Proverbs 22: 6 reads, “Train children in the right way, and when old they will not stray (NRSV).” I often heard this proverb used to raise children in a particular brand of Christianity. While I agree there is a solid argument in raising children to be a specific kind of religious person, I think the interpretation too narrow. I think if you raise a child in a specific manner—for good or for ill—they will have difficulty parting from the teaching as adults.
This is why my brother and I have such irreverence and criticism when it comes to religion. Growing up, our father had religion forced down his throat by his boor of a sperm donor, Horace Eugene Smith. I won’t say “father,” though. The way my dad described Horace, and the way my great grandmother and mother described him, Horace procreated for the sole purpose of producing a farmhand he was not obligated to pay or treat humanely. Horace had no paternal love towards my father. When my father was fourteen, Horace broke his back with a steel toed boots, he would beat my father with planks of wood or barbed wire, and turned a willfully blind eye to his brother sexually abusing his son. Nothing was said or done by anyone in the community, and they knew what was happening. What I was told by my mother and her family is in those days people didn’t interfere with another family’s child rearing no matter how vicious. Even if the times were different, nobody would have stepped up out of fear of Horace. In the 1950’s, Horace stood at 6”4 with broad shoulders and a barrel chest, and overwhelmingly strong. While his wife would drive the tractor to pull the trailer for hay, Horace would toss—with one arm—150 lb. bales on to the trailer one after another like you and I would toss a succession of paper wads into the trash can. Horace was also mean spirited and had no qualms whatsoever about throwing the first swing at whoever crossed him. He played the part of the amicable, good Christian elder at church, but the people saw through the farce. At home, he would choke my father with his narrow religion that created a vengeful God who was deaf to his son’s cries and did not hold him accountable for his many abuses. The only person who wasn’t afraid of Horace was my great grandmother Hansing–my mother’s grandmother. Over the phone she told Horace he was an awful man who had no right to beat my father as he did, and said my father would be better off with her. Horace threatened to come after her and put her in her place. My great grandmother told him to bring it. He knew where she lived, and she would wait. Horace never followed through with his threat. You know what’s more fierce than a giant, foul tempered, Irishman? A stubborn Scots-Irish woman with a mean streak a mile wide.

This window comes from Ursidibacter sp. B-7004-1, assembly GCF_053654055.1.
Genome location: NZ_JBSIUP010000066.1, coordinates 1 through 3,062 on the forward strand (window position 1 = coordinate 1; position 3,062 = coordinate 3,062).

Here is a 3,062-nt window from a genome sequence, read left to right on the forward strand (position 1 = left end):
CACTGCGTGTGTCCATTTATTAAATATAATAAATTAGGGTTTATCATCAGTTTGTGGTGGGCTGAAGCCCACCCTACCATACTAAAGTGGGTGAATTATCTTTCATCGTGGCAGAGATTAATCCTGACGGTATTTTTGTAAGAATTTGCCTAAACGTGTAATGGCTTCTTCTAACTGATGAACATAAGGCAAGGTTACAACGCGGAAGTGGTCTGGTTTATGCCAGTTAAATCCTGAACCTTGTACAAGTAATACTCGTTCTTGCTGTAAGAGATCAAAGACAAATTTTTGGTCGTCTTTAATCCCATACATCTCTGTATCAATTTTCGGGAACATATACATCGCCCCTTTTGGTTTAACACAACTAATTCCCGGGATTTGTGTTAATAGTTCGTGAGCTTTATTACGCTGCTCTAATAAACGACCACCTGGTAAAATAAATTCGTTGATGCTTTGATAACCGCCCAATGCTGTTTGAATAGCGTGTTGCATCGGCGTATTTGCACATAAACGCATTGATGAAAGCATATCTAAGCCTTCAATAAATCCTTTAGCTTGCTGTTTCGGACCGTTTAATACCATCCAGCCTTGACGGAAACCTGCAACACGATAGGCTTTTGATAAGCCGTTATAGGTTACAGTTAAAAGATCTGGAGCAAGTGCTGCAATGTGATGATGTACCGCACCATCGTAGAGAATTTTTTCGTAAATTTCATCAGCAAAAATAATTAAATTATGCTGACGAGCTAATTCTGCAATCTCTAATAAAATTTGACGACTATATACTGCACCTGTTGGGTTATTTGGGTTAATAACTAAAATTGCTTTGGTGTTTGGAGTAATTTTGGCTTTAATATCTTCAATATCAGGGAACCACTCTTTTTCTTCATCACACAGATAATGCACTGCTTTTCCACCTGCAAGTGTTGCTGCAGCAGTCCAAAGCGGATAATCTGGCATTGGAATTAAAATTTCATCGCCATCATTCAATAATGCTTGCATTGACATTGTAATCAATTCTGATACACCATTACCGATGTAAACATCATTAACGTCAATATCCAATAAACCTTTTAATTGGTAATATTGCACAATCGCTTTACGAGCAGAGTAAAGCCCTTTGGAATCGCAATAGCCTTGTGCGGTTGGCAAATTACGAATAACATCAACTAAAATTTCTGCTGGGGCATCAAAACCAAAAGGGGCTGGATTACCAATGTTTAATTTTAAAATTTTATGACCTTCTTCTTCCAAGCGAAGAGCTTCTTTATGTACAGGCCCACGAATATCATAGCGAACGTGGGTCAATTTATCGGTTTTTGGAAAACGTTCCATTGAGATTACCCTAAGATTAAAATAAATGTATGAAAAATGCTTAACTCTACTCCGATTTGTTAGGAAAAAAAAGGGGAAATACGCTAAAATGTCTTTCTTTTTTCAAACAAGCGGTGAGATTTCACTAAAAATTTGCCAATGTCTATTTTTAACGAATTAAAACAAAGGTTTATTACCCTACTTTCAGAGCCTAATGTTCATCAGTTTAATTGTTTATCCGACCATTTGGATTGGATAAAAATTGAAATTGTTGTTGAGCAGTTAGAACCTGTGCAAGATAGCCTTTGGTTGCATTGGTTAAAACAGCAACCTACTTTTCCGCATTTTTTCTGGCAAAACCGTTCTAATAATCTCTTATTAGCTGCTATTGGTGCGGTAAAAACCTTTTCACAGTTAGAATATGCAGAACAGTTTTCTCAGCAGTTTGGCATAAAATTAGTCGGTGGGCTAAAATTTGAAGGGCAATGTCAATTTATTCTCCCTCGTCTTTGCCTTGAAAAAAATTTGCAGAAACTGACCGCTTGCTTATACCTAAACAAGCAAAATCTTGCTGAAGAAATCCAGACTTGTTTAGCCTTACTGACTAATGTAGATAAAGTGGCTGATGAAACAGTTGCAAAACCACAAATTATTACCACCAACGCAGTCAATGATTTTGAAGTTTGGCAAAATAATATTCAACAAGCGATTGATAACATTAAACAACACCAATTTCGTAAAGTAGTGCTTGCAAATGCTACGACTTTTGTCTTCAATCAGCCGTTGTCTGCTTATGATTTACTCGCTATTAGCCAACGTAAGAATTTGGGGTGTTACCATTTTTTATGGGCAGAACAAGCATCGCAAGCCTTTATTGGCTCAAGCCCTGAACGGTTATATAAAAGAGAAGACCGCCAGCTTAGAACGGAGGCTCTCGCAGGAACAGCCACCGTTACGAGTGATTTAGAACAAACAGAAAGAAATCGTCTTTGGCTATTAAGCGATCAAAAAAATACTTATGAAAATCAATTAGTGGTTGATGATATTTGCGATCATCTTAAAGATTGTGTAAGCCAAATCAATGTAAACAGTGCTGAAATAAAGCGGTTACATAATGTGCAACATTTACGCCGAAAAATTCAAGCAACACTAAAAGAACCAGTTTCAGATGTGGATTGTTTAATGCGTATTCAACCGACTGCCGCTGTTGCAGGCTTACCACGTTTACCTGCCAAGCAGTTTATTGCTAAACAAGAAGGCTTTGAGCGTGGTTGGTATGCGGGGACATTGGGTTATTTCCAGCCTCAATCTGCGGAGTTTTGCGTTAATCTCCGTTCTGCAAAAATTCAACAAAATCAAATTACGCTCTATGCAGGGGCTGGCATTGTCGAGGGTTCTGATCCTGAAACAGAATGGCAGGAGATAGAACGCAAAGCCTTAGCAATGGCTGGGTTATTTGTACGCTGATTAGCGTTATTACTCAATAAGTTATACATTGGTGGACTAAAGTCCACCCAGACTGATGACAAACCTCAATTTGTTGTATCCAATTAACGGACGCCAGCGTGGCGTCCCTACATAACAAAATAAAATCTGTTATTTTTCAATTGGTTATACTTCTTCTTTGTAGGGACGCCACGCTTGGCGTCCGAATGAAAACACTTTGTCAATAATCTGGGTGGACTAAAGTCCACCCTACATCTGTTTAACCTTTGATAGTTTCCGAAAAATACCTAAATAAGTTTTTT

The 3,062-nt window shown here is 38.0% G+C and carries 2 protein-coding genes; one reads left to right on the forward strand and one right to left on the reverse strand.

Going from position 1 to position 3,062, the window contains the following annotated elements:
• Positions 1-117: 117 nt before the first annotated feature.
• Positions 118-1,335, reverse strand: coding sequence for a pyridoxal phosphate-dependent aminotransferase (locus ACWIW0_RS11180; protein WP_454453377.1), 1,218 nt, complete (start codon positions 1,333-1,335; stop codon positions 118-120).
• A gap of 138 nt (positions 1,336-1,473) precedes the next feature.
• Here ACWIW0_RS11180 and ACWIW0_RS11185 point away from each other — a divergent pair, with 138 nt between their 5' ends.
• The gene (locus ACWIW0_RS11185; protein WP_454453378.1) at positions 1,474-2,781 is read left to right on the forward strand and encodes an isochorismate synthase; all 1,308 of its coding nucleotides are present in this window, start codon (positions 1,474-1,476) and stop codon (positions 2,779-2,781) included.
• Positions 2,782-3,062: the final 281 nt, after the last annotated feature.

Horace died when my father was twenty-one. After the funeral, Pop made a vow to himself that he could read and think on his own, and no one was going to tell him what to believe without question. So when his ten year old son defends his argument with “Pastor said…” you can imagine the amount of rage and fury going towards the boy that was meant for the sperm donor. He was doing his damnedest to not have the home he endured. He struggled the break the cycle of anger, he read and thought on his own, and, by God, that’s what his sons would do. From where did that desire come? How did my father know there was a better way, and it was worth all the struggle and scraped knees to break that cycle. Pop didn’t speak up about his sexual abuse until the last year he was alive. He carried that pain for fifty-five years—almost fifty-eight. After I was told about the sexual abuse, I understood why my father was so full of rage when I or my brother would get out of line, and by rights, his behavior should have been worse. Statistically speaking, people who go through the years of physical, psychological, and sexual abuse my father went through they struggle with fits of rage, and are strung out from various substances. The only substances my father would abuse was nicotine and caffeine smoking five packs of Kool Filter Kings with six pots of coffee a day. He quit smoking when I was thirteen, and cut back his coffee consumption to two pots a day until he was diagnosed with cancer. In truth, he should have ended up as a transient dependent on alcohol and heroin, but he wasn’t. The anger was there when we were kids, but in an attempt to have a different home, he would make us read the book of Proverbs. After we finished the entire reading, we would tell him what we learned, and if there were reparations to be made like a face to face apology or some kind of manual labor, we would do it. Friends, later, would ask what it was like to be punished by the bible. I’d laugh. That wasn’t punishment. Punishment was a right cross on the jaw that knocked you to the floor. Over and done with in two seconds. With the reading of proverbs we were disciplined, and the quickest I have seen this discipline last was three days. Both my brother and I agree, we would rather take the hits and move on with life than spend hours or days in our own private furnace of Purgatory. How did my father receive such grace into his life that he was able to make alterations in his mind to be different than his father? Two words: his grandmother.